IRS tightens insurance rule for small businesses

IRS tightens insurance rule for small businesses

The Internal Revenue Service (IRS) is targeting a small company's in-house insurance provider in the agency's latest effort to crack down on abusive tax schemes.

The transaction in question deals with a micro captive insurance company, also known as small or micro captives. They are formed abroad or stateside to manage the risk of parent companies or related subsidiaries.


They are susceptible to being used as a tax shelter because they can accumulate tax-deferred investment income indefinitely unlike traditional insurance providers. 

Mid-size to small businesses set up this kind of self-insurance to protect products, services or property from certain types of risks that may be too expensive or out-of-range for traditional third-party insurance companies to cover. In some cases, businesses can customize the coverage they need, thereby having more control of the investment decisions and less administrative costs.

For example, an auto dealer franchise can have a captive for its dealerships so they can offer auto warranty services for customers. A construction company could create one to cover workers compensation risks.

In January, the tax-free premium limit for these captives will increase to $2.2 million from the current $1.1 million and will be tied to inflation as a result of the 2015 omnibus bill enacted into law late last year. 

The IRS announced Nov. 1 that it is tightening rules around questionable transactions tied to small captives or micro captive transactions under the tax code section 831 (b). But that move frustrated industry members and practitioners who have been counting on the final ruling of a pending U.S. Tax Court case called Avrahami v. Commissioner as guidance. 

The high-profile 2015 case questions the legitimacy of two Arizona jewelers’ self-insurance for their business against a nuclear or terrorist attack. 

Too soon?

The recurring question from industry members following the release of the notice was: “Why couldn’t the IRS just wait until after Avrahami?” according to Ryan Work, vice president of government relations for the Self-Insurance Institute of America.

“It would be a lot easier for everybody to deal with when we have the court case settled,” Work said. 

In 2015, captive insurance earned a spot in the “Dirty Dozen,” the IRS’s annual list that warns taxpayers of scams that spike in activity during the tax-filing season. 

Such captive schemes can include unscrupulous sellers or managers persuading businesses to setup their own insurance arm, which they would manage every year for hefty fees with poor underwriting and actuarial record keeping, according to the IRS’s online description.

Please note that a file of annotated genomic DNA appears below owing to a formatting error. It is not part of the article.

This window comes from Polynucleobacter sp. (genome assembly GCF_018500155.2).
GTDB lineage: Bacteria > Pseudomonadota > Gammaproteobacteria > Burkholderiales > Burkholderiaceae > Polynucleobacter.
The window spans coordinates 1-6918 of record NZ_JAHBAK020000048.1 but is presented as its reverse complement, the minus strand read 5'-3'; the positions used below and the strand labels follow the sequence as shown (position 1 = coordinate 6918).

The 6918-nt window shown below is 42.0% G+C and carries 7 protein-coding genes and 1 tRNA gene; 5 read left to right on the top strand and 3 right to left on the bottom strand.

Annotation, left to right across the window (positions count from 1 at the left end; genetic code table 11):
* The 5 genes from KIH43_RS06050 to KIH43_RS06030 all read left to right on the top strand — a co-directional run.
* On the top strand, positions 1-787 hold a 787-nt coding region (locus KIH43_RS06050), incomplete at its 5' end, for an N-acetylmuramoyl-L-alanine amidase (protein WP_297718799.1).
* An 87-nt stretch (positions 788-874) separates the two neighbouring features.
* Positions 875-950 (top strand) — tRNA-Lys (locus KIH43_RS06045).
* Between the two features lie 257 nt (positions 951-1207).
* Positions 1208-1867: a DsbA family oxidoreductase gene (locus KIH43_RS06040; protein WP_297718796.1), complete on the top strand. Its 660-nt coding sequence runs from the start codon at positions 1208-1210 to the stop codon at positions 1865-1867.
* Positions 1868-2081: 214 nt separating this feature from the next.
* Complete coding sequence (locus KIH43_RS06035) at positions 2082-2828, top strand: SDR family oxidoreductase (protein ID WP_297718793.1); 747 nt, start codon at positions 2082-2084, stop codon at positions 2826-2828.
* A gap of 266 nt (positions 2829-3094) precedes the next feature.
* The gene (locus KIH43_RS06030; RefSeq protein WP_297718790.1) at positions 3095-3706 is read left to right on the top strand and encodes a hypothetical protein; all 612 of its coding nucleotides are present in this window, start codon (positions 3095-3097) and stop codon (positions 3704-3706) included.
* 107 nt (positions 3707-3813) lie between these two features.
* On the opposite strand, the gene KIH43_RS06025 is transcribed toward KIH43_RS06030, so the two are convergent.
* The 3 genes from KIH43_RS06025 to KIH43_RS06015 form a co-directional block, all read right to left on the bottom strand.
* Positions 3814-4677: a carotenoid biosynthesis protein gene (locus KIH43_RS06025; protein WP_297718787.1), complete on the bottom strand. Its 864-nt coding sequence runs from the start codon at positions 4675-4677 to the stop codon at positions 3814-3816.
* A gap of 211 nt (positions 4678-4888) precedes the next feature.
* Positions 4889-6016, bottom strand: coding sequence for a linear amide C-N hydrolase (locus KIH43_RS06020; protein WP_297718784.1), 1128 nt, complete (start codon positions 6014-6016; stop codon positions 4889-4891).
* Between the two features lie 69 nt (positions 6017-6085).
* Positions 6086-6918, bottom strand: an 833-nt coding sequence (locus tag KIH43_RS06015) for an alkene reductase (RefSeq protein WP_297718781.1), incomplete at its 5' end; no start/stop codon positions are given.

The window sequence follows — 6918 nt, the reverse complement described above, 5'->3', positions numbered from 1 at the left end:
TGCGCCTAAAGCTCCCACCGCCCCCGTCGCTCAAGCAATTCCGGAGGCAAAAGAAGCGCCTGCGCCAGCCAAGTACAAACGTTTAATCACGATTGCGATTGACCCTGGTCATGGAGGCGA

Small captive insurance has also been tied to abusive estate planning. In an attempt to curb that practice, Congress put in place two kinds of tests to prevent certain familial ownership arrangements through the omnibus bill. The new requirements will take into effect Jan. 1, 2017 along with the new $2.2 million premium threshold.

“You see these small captives show up in the IRS Dirty Dozen list [and] you know it’s not going to go away without some fixes,” said John R. Capasso, president and CEO of Captive Planning Associates.

Capasso said the “transactions of interest” in the IRS notice mainly targets the way shady promoters attempt to sell captive insurance, which they package as a product.

“A captive is an insurance company. It’s not a product,” Capasso said. “That’s what we’re concerned about — you’re seeing that some of the promoters package [captives] as if they’re a product. I think that’s leading to the conclusion that this could smell like a tax shelter.”

Still awaiting guidance.

As industry members said they are still unpacking the details in the notice, some of them noted that the IRS still has not yet issued any clarification on how to report the changes made in the PATH Act, which will take into effect in less than two months, Dennis P. Harwick, president of the Captive Insurance Companies Association, pointed out.

The IRS notice also raises a problem on how to deal with captives that have already been drawn out since the agency wants retroactive transactions that date back to November 2006, Work said. 

Through the notice, the agency is likely gathering more information to determine definitive legitimate captive, according to F. Hale Stewart, attorney and co-author of U.S. Captive Insurance Law.

“It’s a complex transaction with lots of nuance. It’s impossible to come up with bright-line rules,” Stewart said. “That’s the fly in the ointment of this issue.

See more exclusive content policy and regulatory news on our subscription-only service, The Hill Extra.